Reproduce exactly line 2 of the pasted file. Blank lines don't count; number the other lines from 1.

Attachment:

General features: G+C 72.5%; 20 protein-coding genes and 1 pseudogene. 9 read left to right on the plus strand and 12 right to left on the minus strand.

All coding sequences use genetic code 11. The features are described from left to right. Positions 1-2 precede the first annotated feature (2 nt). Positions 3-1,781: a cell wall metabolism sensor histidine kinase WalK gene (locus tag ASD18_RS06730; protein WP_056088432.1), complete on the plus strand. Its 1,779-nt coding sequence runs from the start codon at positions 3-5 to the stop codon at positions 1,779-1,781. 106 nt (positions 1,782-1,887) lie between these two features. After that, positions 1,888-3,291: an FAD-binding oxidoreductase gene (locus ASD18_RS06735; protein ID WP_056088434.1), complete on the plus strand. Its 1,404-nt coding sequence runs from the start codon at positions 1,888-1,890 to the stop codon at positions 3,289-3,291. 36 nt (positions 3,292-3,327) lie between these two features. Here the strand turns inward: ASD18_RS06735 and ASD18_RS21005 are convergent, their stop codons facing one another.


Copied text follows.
All coding sequences use genetic code 11. The features are described from left to right. Positions 1-2 precede the first annotated feature (2 nt). Positions 3-1,781: a cell wall metabolism sensor histidine kinase WalK gene (locus tag ASD18_RS06730; protein WP_056088432.1), complete on the plus strand. Its 1,779-nt coding sequence runs from the start codon at positions 3-5 to the stop codon at positions 1,779-1,781. 106 nt (positions 1,782-1,887) lie between these two features. After that, positions 1,888-3,291: an FAD-binding oxidoreductase gene (locus ASD18_RS06735; protein ID WP_056088434.1), complete on the plus strand. Its 1,404-nt coding sequence runs from the start codon at positions 1,888-1,890 to the stop codon at positions 3,289-3,291. 36 nt (positions 3,292-3,327) lie between these two features. Here the strand turns inward: ASD18_RS06735 and ASD18_RS21005 are convergent, their stop codons facing one another.